DO NOT SIGN what you don't understand

O Most Snarkful One,

I've just signed with a major NYC agency and understand that they now own 15% of me for as long as their lawyers shall please. But since the contract specifies that my "Work" includes all copyrightable material, articles, stories etc, does that mean that if I write something for a magazine my agent now gets a piece of it -- or only if they placed the article themselves? And if so, should I expect them to rep all my freelance writing -- or will that merely annoy them? With all respectful obeiences, pranams (i had to look this one up) and curtsies,

Ask your agent. I don't have the contract in front of me and this is definately something I'd need to read before offering an opinion.

I only take a piece of the work I sell, but my wording in the contract is that I represent only one specific work, not all of the output.

And why you signed this contract without knowing this is beyond me. Agents are not annoyed by this kind of question when they want to sign you up. They are VERY annoyed by people who don't understand the terms of their contract before signing.


CEP said...

If I may offer a respectful qualification to the fabulous Ms Snark's conclusion:

Legitimate [a]gents are not annoyed by this kind of question when they want to sign you up. They are VERY annoyed by people who don't understand the terms of their contract before signing. Conversely, an agent who is annoyed by questions about the contract is sending warning signals about his/her business practices.

The Rejected Writer said...

Rant warning.

I will never, ever, ever understand how/why so many people sign legal documents (or any document for that matter) w/o reading and understanding it. I refuse to believe that the average person is that stupid/illiterate/intoxicated on gin so as to not comprehend that your signature on a document has ramifications!

Is it embarassment for being a slow reader? Is it the idiot on the other side of the desk staring at you? What is it? No one ever, ever, ever, ever should sign ANYTHING without knowing all that it says and what all of what it says means.

Any sales person who tries to "tell" you what it says should be quickly silenced by whatever means are necessary so that you may read. I've heard that a stilleto heel to the forehead is quite effective, but since I prefer Birkenstocks I defer to Miss Snark's wisdom on that one.

Ok, I feel better.

End rant warning.

Anonymous said...

I can't find "pranam" in the dictionary.

Dave Kuzminski said...

My wife used to complain about me reading the contracts before signing when purchasing anything because it meant we had to stand at the store that much longer. She stopped complaining the first time I used the contract to point out to the store employees that I had a right to what they didn't want to provide. Now she waits until I finish reading and am satisfied with the terms.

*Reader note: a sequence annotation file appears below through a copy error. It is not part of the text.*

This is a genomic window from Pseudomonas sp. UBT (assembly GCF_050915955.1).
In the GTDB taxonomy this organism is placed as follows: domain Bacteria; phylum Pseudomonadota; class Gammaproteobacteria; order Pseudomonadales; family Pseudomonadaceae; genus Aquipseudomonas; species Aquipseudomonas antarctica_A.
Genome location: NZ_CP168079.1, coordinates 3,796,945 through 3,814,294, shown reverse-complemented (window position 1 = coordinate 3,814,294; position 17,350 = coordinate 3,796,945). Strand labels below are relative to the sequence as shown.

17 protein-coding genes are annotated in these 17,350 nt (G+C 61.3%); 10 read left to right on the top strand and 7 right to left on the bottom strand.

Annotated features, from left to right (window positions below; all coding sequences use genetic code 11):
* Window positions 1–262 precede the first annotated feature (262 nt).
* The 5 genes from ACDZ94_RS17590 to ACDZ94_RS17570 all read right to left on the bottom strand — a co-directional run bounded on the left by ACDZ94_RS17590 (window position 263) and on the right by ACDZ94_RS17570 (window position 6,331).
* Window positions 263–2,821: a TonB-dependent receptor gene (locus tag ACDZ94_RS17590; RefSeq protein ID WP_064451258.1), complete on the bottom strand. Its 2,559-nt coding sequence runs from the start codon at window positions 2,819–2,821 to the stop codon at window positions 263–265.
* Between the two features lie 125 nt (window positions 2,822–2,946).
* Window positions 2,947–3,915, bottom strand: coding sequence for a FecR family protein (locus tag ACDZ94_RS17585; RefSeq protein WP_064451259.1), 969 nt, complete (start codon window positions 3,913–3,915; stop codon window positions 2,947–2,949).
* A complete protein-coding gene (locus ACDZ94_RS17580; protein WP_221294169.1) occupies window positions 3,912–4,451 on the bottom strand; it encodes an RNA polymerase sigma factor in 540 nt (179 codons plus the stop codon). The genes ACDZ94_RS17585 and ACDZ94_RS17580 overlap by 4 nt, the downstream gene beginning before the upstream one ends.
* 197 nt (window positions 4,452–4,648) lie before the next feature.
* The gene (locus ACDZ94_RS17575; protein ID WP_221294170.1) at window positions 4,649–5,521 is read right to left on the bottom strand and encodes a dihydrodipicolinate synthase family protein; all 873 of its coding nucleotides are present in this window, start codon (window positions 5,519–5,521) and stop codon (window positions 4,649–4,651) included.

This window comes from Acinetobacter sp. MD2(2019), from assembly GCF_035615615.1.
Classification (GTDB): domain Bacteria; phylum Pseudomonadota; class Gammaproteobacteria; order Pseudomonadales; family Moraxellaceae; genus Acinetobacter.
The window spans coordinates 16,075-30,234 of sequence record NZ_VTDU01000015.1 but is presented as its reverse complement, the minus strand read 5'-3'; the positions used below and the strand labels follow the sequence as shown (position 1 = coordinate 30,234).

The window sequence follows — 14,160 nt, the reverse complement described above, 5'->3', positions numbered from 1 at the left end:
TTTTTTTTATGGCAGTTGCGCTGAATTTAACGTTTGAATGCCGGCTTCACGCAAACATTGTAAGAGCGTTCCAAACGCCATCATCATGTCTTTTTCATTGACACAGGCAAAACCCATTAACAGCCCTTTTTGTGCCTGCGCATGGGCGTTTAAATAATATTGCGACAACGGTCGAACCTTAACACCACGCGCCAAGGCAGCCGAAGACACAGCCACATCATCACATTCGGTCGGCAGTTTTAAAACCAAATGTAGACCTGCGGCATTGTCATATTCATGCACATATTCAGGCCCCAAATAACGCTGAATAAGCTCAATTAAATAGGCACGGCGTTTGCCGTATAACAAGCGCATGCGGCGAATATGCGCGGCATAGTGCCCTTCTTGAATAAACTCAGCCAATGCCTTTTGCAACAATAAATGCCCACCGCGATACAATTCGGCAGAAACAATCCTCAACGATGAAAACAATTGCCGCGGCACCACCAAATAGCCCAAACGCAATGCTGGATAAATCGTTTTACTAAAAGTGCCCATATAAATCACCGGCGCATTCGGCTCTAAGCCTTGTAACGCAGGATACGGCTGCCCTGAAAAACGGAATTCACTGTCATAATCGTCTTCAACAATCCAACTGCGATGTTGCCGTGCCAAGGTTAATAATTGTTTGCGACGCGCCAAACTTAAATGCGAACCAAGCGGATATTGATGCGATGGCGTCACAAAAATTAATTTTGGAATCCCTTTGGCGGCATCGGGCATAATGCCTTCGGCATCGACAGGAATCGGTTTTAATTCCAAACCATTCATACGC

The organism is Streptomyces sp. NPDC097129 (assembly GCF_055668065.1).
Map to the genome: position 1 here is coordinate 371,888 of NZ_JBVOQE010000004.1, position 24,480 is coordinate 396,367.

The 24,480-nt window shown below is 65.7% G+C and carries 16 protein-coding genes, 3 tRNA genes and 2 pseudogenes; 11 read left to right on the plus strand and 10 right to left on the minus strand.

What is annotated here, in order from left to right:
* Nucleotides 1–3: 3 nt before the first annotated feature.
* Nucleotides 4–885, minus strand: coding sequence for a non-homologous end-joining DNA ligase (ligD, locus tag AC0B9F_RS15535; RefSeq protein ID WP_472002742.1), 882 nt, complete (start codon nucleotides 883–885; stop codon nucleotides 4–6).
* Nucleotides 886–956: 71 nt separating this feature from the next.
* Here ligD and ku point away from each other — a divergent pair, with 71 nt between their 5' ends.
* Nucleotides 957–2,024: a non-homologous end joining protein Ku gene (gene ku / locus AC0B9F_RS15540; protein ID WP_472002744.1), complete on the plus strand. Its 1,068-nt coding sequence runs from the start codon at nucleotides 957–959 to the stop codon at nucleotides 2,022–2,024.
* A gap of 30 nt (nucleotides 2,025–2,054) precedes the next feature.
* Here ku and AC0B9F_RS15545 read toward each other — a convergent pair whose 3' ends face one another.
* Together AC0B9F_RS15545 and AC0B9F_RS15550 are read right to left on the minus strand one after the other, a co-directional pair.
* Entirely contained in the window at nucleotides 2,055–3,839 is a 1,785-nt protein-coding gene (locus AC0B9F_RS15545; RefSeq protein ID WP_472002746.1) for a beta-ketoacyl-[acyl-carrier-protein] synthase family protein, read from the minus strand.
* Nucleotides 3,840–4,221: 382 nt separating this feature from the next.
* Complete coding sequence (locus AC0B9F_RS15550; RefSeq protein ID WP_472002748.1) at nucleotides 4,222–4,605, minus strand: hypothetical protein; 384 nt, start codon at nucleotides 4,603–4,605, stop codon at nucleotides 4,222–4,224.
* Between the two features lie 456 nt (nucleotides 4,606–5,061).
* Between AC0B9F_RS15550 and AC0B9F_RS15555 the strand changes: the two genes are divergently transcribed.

Anonymous said...

This post could have been written by me. I know, I know! I need to be beaten SEVERELY with a clue stick. I did understand what I was signing, but I didn't consider how having "all my literary material represented" might affect me down the road. Lesson learned. Too late, unfortunately, since I've already signed the darn thing.

Anonymous said...

"Pranam" is Sanskrit. Means "to bow; to greet respectfully." Sounds good to me.

Anonymous said...

Whenever I don't understand a contract, or part of one, I insist it be clearly explained to me until I do understand it. I've learned from my many mistakes.

Anonymous said...

My agent gets 15 percent of whatever literary material I sell, even if he played no role in the sale. When I objected to this clause in our contract, he pointed out that his efforts in selling my books make my magazine articles more valuable.

Anonymous said...

The mere idea that someone gets paid for everything you produce sounds damn smarmy to me - regardless of how dumb someone may have been not to understand a contract.

Everything that they sell - yes. But stuff you do on your own - stuff they don't even represent?

Sends up warning bells for me.

Anonymous said...

A contract is just that - an agreement between people. If you don't like it, you can change it or end it.

When I was offered an agency contract, I was involved in anthology projects. Things were further complicated by the fact that I was writing the short stories in my second language (which would have required marketing them through at least one sub-agency). So, I negotiated a term that I was free to market my short stories myself, while the agency gets my novels. This agreement was entered into the contract, after which I signed.

It's all about negotiation.